Most people like to talk, especially about themselves, and if you’re a good listener, as I try to be, you’ll hear a lot more than you might care to. Once you take your finger out of the dike, they flow and flow and flow, endless sentence like sounds rushing and pinging off the walls of your eardrums. When Mr. Marks, “Duke to you,” saw me, he saw me as an easy mark. He baited his well worn hook and threw it at me. I was working in the steak and potato restaurant that was located in the basement of the building Marks had the upper story of, hired because I agreed to run the taco night. $2.95 for all the tacos you could eat. It was worse than the chicken night. Marks came down, dressed in black, the only color that he knew as it turned out, to complain about the rats. “What kind of restaurant are you going to open up there?” I asked in my most lamb ready for the slaughter tone. “Come up and see,” Duke encouraged. “I’ll make you lunch. Don’t eat in this pit today. Beef stroganoff. You get off soon don’t you? This philistine temple closes in half an hour, doesn’t it?” “Boxed noodles or fresh?” I asked less sheepishly. “Ouf, awk,” the shocked hands went up. “Fresh, fresh,” he, unhurt, protested.
Since Marks sounded like he had the whole thing timed, I expected my meal waiting for me. After a shift ladling soup and radar ranging sandwiches, frenziedly I’d forgotten that I must first nibble a bit on what was on the hook before being served more than the bones. The Duke invited me into his second office after showing me the almost completed stage, freshly painted floors, pretty tables, kitchen stove, and what looked to me like an anxiety stricken human being but was introduced as a genuine French chef, once removed.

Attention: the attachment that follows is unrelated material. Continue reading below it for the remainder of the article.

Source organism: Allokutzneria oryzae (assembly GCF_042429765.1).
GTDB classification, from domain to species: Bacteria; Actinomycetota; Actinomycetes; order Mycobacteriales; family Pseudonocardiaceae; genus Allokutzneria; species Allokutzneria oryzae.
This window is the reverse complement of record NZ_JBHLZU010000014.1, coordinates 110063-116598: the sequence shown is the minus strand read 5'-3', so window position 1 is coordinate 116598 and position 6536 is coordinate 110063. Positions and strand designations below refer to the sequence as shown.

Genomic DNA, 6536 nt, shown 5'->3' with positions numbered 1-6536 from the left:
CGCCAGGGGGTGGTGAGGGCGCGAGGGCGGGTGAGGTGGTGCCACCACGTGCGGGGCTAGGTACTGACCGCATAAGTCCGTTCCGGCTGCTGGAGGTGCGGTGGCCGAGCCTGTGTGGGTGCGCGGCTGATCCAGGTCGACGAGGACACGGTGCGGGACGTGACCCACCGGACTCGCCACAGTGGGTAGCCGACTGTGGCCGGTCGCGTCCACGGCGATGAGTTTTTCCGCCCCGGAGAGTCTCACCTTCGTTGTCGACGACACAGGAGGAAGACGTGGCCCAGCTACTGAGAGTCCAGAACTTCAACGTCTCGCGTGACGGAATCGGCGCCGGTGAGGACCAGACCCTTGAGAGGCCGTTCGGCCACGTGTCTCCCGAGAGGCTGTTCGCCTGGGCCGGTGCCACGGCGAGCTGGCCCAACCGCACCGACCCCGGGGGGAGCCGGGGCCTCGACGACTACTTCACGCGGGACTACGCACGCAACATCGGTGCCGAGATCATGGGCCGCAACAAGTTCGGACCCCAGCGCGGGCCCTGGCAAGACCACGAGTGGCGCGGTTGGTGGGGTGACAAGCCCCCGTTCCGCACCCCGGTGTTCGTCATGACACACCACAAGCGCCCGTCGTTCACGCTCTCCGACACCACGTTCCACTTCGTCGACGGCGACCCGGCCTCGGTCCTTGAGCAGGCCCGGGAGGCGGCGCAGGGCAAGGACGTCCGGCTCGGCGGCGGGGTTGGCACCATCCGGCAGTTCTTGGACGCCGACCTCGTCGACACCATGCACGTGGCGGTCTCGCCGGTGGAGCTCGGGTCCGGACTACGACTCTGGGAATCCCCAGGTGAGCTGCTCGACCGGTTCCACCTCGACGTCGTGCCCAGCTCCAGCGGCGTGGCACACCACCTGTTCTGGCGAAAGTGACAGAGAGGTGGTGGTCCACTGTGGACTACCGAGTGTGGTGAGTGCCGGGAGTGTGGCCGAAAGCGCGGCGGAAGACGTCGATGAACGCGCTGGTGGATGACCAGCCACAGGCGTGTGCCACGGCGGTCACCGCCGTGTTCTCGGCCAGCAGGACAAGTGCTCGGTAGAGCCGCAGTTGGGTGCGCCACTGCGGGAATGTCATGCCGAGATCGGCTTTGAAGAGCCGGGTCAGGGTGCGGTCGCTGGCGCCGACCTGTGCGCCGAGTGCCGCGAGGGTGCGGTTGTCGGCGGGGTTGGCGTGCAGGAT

“He’s got the shits,” said Marks when we were comported around a desk and imported cigarettes. I sensed a monologue beginning. “Bill out there belongs to a devil cult. Did you notice the broken window above the stove? That’s going to cost me money. Bill broke it last night when he thought the warlocks and witches were trying to contact him. I’ve got a theory about human beings, they’re mostly reincarnated animals. Bill’s a koala bear. Climbs swiftly up the nearest eucalyptus when he senses, what I would think to be, far away dangers. You’re looking at the movie camera. Good,” Marks proclaimed. “That was Huston’s. He filmed Monroe and Gable in The Misfits with it.” Uh oh. An Orson Welles fantasy was coming up. I could not bring myself to quip, “And hold the bull.” Having stared for the proper worshipful at the camera, Marks resumed the attack. “Carter started with peanuts and now he’s the president. I’m going to film in Rio. The world has gone berserk. The man that takes over Brazil in my movie is going to start as an artichoke plantation owner.” “Beets are taking over the sugar industry,” I interrupted with a suggestion. “Not absurd enough,” said the Duke trying to hide what seemed to have a bitter edge. “It has to be crazy. You’re not going to beat this idea. The script’s already been written.” I dared to start a dialogue.
“Who will finance this film?” I asked. TURN PAGE